In episode 157, we spoke with Army Veteran Ursula Draper about her role in the development of an Assistive Technology (AT) program. In this week's Benefits Breakdown, we take a deeper dive into how this program works and who is able to access it.
The AT program will sound familiar to those who know Darwin’s Theory of Adaptation. The adaptation theory--also known as survival theory, or survival of the fittest--is an organism’s ability to adapt to changes in its environment and adjust accordingly. The Assistive Technology program helps Veterans to do just that.
The AT program, which began in 2008, aims to improve the lives of disabled Veterans by allowing them to maintain independence by completing everyday tasks. It helps Veterans with computer use and accessibility, voice activated technologies, drive control for wheelchairs, and even giving them the ability to turn lights on and off.
VA created four main hubs for instructing those granted into the program: Minneapolis, MN; Tampa, Fl; Richmond, VA; and Palo Alto, CA.
School. Military. Streets. In 1996, Curtez Riggs graduated high school and those were his options in Flint, Michigan. By that time, the auto industry that built “Buick City” had moved away. As a kid, Curtez picked up bottles, turned in cans and always had a side gig to bring in extra money. When it came time to make the decision, Curtez figured the Army was the best way to start his future.
His entrepreneurship did not stop when he joined the Army. Curtez continuously started businesses outside of his day job as a career recruiter. In this episode, you will hear how Curtez prepared for his military transition - years before he ended his active service.
Currently, Curtez is the CEO of the Military Influencer Conference (MIC). Started in 2016, the conference is a community of entrepreneurs, influencers, creatives, executives, and leaders who are connected to the military community. Curtez said he sees the conference as a mentorship and connection hub for future and current military Veterans looking to make the military transition with an entrepreneurial mindset. This year’s conference is in Washington, D.C., Sept. 8-10. Starting in 2020, the conference will be placed in a different region each year.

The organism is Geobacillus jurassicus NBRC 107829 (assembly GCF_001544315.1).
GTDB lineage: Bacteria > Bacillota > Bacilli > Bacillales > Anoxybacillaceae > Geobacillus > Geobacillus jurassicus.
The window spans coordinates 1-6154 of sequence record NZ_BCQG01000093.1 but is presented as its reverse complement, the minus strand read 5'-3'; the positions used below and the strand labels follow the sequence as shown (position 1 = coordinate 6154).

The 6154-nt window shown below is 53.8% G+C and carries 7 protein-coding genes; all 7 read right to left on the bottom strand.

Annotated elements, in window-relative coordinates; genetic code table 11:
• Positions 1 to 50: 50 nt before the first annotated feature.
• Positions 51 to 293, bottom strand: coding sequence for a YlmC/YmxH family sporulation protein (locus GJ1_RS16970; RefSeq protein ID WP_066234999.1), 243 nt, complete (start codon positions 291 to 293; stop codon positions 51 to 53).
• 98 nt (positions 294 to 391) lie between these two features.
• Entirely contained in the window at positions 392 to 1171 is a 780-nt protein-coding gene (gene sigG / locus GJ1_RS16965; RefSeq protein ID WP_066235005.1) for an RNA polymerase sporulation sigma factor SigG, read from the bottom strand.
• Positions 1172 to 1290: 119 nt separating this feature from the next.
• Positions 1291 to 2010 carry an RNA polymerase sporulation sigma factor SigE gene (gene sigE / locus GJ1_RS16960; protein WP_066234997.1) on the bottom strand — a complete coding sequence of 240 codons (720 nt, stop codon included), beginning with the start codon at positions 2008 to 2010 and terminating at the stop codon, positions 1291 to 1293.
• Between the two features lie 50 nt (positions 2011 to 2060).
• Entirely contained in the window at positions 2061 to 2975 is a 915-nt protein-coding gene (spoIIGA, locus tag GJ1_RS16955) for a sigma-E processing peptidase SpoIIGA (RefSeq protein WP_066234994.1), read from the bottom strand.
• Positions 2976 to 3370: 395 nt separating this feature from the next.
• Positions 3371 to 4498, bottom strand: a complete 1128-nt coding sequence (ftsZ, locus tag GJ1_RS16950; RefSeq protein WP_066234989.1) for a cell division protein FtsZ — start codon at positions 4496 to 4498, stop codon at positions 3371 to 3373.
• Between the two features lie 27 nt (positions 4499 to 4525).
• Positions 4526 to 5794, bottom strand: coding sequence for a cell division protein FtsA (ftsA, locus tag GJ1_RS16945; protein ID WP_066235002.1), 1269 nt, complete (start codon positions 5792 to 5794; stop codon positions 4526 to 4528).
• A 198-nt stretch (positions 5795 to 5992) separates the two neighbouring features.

The conference has certain tracks attendees can follow:
This week’s Borne the Battle interview is with Army Iraq War Veteran, David Gowel, a West Point and Ranger School graduate who later became an assistant professor at MIT’s ROTC program. David is currently the CEO of RallyPoint, a military-themed social media network. Which begs the question: just how does a former armor platoon leader become the CEO for a social media company? And, with a crowded social landscape that includes Facebook, Instagram, Twitter, SnapChat and others, why would anyone join yet another social media network?
This week’s guest lays out his case. In the interview, he also shares tips and pointers for expanding your own social media network.
Prior to becoming RallyPoint’s CEO, David and his wife started their own company that helped other companies leverage social media tools to improve their business models. For LinkedIn specifically, David would consult on how to network on the platform without “harassing people.” This experience led him to also write the book, “The Power in a Link: Open Doors, Close Deals and Change the Way You Do Business Using LinkedIn.”
RallyPoint is a social media network that caters to the active duty and Veteran experience. In the interview, David explains how partnering with VA’s Veteran Experience Office has enabled RallyPoint to organize discussions and “Command Post” messages around VA's Veteran’s Journey Map, which portrays the life stage moments--and VA experiences--that Veterans typically experience.
Currently there are 1.7 million RallyPoint members, many of whom, in addition to active duty and Veterans, are family members, caregivers, civilian recruiters, and VA and DoD civilians.
Since some veterans have multiple traumas, known as polytrauma, VA dedicates resources to help Veterans with very complex issues.
This week's Borne the Battle interview is with Army Veteran Ursula Draper, who developed the VA Assistive Technology Program in 2010.
Draper, an Army Veteran, spent six years working as an ophthalmic technician at Martin Army Hospital at Fort Benning, Georgia. Using her GI Bill, Ursula received her bachelor's degree in Occupational Therapy from East Carolina University. She then operated her own private practice in Orlando, Florida, for over 20 years, specializing in Sensory Integration and pediatrics. Wanting to give back to the Veterans, she then pursued a career in the Veterans Health Administration working with spinal cord injuries. In 2009, she began working at the Veterans Administration, specializing in spinal cord injury and traumatic brain Injuries.
The Assistive Technology program tries to meet Veteran needs. The program finds adaptive ways for Veterans to access their environment, such as turning on lights or accessing computers. Specific areas of AT intervention include: